Among the oth­ers killed was a cousin of the French in­ter­na­tional foot­baller, Las­sana Diarra, who was play­ing for his coun­try against ger­many, just a few miles north of the hall at the Stade de France, the tar­get of an­other of the at­tacks.

It was a night of so many bleak co­in­ci­dences. And there are still many unan­swered ques­tions. what be­came of gilles Leclerc, for ex­am­ple, a bearded young man who posted a selfie of him­self with his girl­friend, Mar­i­anne La­banane, on In­sta­gram — rais­ing their plas­tic beer glasses and gaz­ing enig­mat­i­cally into the cam­era — as they waited for the con­cert to start?

Mar­i­anne, we know, sur­vived, for yes­ter­day she re­ceived help at a vic­tims’ sup­port cen­tre set up in a nearby town hall. But last night, as his an­guished par­ents ap­pealed for in­for­ma­tion about him on Face­book, gilles was still ‘miss­ing’.


Two Scot­tish friends, at the con­cert as a joint birth­day cel­e­bra­tion treat, who man­aged to sneak down into the cel­lar be­low the hall and hide there with some Ital­ian men, lis­ten­ing to the ter­ri­ble events un­fold­ing above them.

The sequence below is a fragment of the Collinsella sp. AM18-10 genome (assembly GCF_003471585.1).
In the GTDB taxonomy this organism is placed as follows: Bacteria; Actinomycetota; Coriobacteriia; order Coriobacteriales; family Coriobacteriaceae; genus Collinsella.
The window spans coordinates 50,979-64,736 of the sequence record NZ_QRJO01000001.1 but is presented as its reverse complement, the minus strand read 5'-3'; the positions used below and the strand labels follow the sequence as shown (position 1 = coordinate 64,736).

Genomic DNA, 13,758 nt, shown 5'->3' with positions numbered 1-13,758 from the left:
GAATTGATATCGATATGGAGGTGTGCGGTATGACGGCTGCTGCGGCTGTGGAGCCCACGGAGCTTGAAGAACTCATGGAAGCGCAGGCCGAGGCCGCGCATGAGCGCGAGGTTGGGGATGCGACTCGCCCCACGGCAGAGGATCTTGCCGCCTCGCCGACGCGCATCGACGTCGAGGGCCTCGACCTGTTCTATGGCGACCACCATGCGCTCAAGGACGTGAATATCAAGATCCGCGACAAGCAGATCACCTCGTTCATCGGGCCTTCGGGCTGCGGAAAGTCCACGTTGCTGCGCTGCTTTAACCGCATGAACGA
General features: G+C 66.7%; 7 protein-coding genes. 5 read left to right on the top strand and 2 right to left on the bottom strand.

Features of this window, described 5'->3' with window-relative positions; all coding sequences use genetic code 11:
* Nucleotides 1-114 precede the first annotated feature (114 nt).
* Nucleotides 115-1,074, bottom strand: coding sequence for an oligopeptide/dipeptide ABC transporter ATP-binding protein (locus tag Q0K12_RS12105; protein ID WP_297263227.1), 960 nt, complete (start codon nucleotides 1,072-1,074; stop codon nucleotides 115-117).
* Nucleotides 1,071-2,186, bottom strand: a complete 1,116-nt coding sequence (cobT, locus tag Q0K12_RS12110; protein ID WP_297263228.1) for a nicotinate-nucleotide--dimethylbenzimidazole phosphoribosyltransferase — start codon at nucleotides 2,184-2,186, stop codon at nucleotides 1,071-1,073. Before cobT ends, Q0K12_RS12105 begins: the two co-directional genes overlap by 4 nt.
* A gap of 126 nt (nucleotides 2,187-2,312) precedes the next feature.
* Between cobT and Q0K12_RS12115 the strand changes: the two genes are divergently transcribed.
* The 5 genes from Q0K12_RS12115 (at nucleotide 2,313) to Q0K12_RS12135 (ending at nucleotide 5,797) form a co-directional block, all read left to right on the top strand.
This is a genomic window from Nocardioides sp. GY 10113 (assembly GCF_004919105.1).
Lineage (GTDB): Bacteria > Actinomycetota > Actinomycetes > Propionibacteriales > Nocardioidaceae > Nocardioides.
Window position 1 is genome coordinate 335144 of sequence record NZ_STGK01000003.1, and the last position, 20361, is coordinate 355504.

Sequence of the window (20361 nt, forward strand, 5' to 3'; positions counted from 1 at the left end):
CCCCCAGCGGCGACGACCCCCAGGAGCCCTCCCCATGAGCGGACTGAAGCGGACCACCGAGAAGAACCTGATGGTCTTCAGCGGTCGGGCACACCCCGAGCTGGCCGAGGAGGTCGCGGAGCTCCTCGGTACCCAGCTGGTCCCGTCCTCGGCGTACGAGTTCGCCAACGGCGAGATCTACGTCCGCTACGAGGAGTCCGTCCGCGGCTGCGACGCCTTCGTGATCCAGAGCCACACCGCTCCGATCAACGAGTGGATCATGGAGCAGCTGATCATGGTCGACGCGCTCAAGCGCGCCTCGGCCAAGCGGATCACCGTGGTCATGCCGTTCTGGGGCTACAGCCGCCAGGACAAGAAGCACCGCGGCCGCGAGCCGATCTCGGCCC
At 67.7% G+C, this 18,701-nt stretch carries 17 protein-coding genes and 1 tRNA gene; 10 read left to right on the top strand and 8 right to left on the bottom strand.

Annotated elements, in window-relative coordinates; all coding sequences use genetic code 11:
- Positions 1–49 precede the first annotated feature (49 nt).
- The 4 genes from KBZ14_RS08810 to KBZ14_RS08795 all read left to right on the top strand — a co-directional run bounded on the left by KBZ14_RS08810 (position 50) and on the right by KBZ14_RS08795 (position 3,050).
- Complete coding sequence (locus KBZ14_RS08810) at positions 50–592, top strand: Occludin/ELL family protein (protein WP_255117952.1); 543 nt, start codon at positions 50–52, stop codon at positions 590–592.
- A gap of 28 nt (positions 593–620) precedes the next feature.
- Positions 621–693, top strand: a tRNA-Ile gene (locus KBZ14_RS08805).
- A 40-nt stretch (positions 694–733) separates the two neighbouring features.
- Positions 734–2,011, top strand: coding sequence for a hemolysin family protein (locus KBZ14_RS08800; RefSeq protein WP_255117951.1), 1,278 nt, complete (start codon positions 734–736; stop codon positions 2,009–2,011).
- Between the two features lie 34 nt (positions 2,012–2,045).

John Leader, an ex-pat Aus­tralian who took his 12-year-old son os­car to see his favourite band.

he de­scribes hear­ing the ‘fire­cracker’ sound, then feel­ing the ‘whis­tle’ of a bul­let go past his ear.

‘one of the gun­men was surveillin­g the crowd while the other was shoot­ing on it,’ he said. ‘Peo­ple in their sights had no chance of sur­viv­ing. There was no chance of be­ing a hero be­cause th­ese guys were very or­gan­ised.’ At one point in the chaos, he said, he be­came sep­a­rated from his son and be­gan shout­ing for him fran­ti­cally, obliv­i­ous to the risk of draw­ing at­ten­tion to him­self.

Mer­ci­fully, they were re­united; though some­one be­side os­car was shot dead and, speak­ing to Cnn, the young boy re­called his dis­tress at be­ing forced to lay next to a corpse — the first he has ever seen in his ten­der years.

It of­fered a glimpse of what it must have been like to be in that con­cert hall, as the sec­onds and min­utes went by and the as­sas­sins went about their evil work.